Immigration Game Movie Review
Written by Hamzah Sarwar
Released by Roundhouse Film
Directed by Krystof Zlatnik
Written by Mark Waccholz and Krystof Zlatnik
2017, 96 minutes, Not yet rated
SciFi London premiere on 3rd May 2017
Mathis Landwehr as Joe
Denise Ankel as Faizah
Katharina Sporrer as Karin
Simson Bubbel as Alex
Immigration Game takes a bold leap into a dystopian world where European countries have locked their doors shut to refugees and swallowed the key. Germany remains the last hope for those desperate for a better life. Seeking salvation in the country is a path to happiness littered with the scattered remnants of those who have fallen in pursuit of the pearly gates. A game has been invented where the refugees become the 'runners' and must survive being gunned down by the 'hunters'. These hunters are ordinary German citizens who are free to kill the refugees without consequence. Some act out of a false sense of civic duty while for others, bloodlust runs rampant. It's the ultimate test of resolve. Just how badly do these poor souls seek salvation?
Krystof Zlatnik and Mark Waccholz have crafted a high concept thriller that imagines a world drunk on Trump. It's a bruising and literal allegory of the fractious world we live in today. This low-budget work is clearly inspired by the quagmire of political and social turbulence we've experienced over the past 18 months. It proudly wears its cinematic influences like badges of honour. Immigration Game shares much with James DeMonaco's The Purge, the game show backdrop with The Hunger Games and is socially charged with piercing relevance like Jordan Peele's phenomenon Get Out.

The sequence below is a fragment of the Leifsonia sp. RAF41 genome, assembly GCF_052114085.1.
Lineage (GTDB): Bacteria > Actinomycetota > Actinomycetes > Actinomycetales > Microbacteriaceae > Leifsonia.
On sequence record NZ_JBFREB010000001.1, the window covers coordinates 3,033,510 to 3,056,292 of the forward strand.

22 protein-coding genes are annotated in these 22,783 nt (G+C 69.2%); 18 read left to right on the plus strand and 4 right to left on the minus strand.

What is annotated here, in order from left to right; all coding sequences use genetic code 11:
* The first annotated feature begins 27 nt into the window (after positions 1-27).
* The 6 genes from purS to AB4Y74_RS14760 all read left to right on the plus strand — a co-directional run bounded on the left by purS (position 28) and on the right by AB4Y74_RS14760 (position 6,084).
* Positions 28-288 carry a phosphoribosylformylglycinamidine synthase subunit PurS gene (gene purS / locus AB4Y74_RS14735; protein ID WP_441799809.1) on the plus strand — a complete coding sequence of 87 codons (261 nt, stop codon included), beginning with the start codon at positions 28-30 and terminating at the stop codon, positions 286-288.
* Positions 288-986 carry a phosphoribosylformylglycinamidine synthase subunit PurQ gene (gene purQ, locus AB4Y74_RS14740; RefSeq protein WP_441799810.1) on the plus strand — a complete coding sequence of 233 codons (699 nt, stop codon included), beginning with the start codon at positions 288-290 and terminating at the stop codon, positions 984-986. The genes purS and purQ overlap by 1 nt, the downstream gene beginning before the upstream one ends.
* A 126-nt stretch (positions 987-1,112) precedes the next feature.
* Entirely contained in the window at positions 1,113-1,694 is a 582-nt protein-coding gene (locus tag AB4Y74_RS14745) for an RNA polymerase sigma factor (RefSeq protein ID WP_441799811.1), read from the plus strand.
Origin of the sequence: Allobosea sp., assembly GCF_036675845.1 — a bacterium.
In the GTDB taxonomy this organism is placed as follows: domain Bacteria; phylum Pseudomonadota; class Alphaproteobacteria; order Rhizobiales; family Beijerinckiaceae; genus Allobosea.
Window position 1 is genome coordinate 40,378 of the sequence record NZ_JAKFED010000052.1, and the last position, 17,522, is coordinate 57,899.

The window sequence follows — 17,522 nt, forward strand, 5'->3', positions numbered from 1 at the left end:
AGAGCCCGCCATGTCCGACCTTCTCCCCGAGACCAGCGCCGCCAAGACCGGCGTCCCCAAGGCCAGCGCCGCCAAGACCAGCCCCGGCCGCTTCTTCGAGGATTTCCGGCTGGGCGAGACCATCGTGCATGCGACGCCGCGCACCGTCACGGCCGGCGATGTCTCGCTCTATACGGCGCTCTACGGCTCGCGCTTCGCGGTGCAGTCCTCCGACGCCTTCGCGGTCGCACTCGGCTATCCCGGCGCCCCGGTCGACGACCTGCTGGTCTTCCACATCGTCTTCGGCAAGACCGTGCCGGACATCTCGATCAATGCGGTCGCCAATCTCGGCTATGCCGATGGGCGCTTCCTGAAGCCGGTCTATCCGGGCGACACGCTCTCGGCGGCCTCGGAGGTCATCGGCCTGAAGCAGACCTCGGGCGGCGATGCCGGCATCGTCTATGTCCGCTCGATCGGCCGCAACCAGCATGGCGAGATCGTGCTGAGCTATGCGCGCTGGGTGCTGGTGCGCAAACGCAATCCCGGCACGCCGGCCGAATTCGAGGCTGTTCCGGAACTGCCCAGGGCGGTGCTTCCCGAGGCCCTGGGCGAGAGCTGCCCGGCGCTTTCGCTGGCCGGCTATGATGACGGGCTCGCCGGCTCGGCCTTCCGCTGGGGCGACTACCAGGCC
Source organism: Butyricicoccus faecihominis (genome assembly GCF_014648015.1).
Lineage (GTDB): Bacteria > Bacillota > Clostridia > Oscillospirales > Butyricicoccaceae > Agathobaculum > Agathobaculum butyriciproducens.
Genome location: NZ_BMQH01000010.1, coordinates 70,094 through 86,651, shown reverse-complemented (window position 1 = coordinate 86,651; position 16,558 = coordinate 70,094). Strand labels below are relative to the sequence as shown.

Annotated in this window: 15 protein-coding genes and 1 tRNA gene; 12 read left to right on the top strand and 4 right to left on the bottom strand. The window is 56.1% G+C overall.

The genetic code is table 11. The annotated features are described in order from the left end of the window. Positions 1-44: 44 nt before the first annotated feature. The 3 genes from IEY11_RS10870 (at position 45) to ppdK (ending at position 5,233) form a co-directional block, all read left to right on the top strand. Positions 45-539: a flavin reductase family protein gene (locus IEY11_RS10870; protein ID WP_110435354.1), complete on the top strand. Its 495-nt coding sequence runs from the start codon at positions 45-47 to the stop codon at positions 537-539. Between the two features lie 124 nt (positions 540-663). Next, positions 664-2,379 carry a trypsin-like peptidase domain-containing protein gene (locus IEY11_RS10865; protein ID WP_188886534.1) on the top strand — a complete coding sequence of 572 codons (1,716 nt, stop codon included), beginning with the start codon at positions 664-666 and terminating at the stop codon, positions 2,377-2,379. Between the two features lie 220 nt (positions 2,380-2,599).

Amidst the chaos we follow Joe, a loved up, aspiring middle manager with a passion for martial arts. On a fateful encounter, he comes to the aid of a wounded runner, a refugee being hunted by a pack of bloodthirsty hunters. As Joe inadvertently kills a hunter in self-defence, he is forced into a choice: a life sentence in prison or participation in the game as a refugee.
It's a decision drenched in irony as a citizen acting with good intentions becomes an outlaw of society. Hunted by the masses, Joe sets foot in the life of the outsider. It's a table turner of immense proportions and a classic shoe on the other foot scenario. It's here where Immigration Game stumbles. Despite some intense no-holds-barred fight scenes, it quickly rears and becomes a run of the mill crime caper with cringe-worthy romantic dialogue. Jo is fortunate to find partnership during the hunt and relies on fellow strugglers he finds along the way. Luckily enough, he is primed for the task and takes the intense physical warfare like a duck to water as he’s pursued tirelessly by gangs of nationalists, punks and even a double crossing doctor.
The set-up is heavily geared to toy and dance with those pre-conceived socio-political beliefs. Zlatnik’s finest achievement is to chart the fundamental transformation of his protagonist. A man with morality intact is exposed to a dog-eat-dog scenario and soon unleashes his own animalistic urge to protect and fight. It culminates in a bone-chilling finale that completes the journey. While Immigration Game is low budget and by no means the finished article, this is high concept filmmaking that is a scary foreshadowing of what might be to come.